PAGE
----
Log In | Become a Member | Contact Us


Leading printing executives into the future

Connect on Twitter | Facebook | LinkedIn

Featured:     European Coverage     Production Inkjet Analysis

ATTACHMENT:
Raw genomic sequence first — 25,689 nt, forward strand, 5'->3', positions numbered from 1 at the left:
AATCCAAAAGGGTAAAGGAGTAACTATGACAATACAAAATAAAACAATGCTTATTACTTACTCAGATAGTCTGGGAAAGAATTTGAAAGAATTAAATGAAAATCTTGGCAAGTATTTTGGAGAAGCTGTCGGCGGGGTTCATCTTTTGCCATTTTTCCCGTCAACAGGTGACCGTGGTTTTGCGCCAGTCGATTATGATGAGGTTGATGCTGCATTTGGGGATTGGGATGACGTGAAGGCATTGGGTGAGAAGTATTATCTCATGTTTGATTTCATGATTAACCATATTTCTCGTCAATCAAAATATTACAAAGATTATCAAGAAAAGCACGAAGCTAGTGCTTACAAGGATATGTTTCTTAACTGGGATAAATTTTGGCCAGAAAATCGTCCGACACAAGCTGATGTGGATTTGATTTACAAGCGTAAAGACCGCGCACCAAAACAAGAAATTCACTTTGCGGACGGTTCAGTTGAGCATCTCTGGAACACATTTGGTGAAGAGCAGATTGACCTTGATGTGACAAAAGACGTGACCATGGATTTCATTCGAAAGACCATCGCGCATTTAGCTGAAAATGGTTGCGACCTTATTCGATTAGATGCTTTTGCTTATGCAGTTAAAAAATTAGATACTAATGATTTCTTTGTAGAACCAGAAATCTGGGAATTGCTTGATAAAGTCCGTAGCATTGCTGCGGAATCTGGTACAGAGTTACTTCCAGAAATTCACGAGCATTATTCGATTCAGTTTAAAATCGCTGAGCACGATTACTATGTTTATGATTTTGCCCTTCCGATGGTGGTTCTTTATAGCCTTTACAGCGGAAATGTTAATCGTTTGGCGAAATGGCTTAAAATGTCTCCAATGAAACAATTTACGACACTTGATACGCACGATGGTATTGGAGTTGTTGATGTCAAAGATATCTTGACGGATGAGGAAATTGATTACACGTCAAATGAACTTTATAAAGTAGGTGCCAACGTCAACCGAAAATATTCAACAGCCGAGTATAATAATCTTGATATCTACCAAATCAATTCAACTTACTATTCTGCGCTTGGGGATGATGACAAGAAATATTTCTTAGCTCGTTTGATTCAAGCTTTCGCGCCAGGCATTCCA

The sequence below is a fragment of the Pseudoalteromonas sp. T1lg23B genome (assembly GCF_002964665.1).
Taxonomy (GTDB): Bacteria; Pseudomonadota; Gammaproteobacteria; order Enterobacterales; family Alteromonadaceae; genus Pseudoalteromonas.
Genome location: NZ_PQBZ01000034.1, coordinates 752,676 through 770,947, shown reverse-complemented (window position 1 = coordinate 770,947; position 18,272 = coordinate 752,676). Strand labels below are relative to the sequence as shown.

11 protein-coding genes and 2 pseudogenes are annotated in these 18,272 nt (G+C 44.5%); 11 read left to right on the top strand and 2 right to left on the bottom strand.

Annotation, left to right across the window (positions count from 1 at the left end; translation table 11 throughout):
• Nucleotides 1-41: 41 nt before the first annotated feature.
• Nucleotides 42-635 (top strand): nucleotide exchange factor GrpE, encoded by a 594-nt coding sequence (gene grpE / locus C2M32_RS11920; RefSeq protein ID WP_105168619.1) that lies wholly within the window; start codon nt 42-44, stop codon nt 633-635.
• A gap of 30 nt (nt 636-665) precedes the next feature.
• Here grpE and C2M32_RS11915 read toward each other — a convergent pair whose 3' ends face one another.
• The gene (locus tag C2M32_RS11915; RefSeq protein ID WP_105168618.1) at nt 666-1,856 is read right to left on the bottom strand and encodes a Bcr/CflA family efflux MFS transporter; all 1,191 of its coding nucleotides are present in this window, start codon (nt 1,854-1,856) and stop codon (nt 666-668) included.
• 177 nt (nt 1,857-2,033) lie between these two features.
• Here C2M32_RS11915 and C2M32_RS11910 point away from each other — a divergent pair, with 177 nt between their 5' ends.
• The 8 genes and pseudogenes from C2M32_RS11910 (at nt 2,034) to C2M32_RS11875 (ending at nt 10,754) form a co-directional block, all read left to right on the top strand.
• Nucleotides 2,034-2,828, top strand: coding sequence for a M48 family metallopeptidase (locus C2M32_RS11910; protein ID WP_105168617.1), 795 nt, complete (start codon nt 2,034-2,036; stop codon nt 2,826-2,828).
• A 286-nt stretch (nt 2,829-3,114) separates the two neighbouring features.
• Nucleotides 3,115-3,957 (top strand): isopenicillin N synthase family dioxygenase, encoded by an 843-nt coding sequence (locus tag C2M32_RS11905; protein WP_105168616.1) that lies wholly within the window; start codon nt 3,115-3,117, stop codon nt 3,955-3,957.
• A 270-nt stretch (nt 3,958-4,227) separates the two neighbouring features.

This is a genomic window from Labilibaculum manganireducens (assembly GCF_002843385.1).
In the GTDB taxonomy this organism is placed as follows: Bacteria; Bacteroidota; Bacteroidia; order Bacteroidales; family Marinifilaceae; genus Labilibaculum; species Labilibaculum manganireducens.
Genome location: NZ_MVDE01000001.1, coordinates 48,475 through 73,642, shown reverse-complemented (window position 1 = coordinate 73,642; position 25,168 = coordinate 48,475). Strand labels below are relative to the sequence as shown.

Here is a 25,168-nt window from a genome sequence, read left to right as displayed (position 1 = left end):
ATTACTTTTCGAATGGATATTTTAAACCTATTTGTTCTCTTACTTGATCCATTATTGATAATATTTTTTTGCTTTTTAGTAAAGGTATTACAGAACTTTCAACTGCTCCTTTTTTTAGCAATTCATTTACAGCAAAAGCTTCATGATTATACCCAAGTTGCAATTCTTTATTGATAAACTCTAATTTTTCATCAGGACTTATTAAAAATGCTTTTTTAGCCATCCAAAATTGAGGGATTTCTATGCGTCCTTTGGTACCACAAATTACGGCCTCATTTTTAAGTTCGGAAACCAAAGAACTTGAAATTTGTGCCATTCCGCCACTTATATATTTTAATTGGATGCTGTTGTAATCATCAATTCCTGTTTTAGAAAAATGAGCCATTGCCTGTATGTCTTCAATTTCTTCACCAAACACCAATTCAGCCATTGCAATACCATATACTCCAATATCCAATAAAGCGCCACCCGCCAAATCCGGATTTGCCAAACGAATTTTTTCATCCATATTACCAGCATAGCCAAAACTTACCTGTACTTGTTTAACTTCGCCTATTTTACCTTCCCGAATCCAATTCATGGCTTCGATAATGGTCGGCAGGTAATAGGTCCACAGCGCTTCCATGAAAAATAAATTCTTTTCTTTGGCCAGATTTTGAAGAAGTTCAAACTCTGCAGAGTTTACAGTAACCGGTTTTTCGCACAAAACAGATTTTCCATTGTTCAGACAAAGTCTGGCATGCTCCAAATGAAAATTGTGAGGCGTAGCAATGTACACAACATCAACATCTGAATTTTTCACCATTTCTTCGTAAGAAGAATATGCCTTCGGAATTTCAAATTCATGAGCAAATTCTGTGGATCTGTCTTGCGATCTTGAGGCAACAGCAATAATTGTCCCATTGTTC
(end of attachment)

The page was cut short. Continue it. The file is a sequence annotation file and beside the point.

GBC Reports 2001 Results, Sales Down $126 Million for the Year

Thursday, February 07, 2002

Press release from the issuing company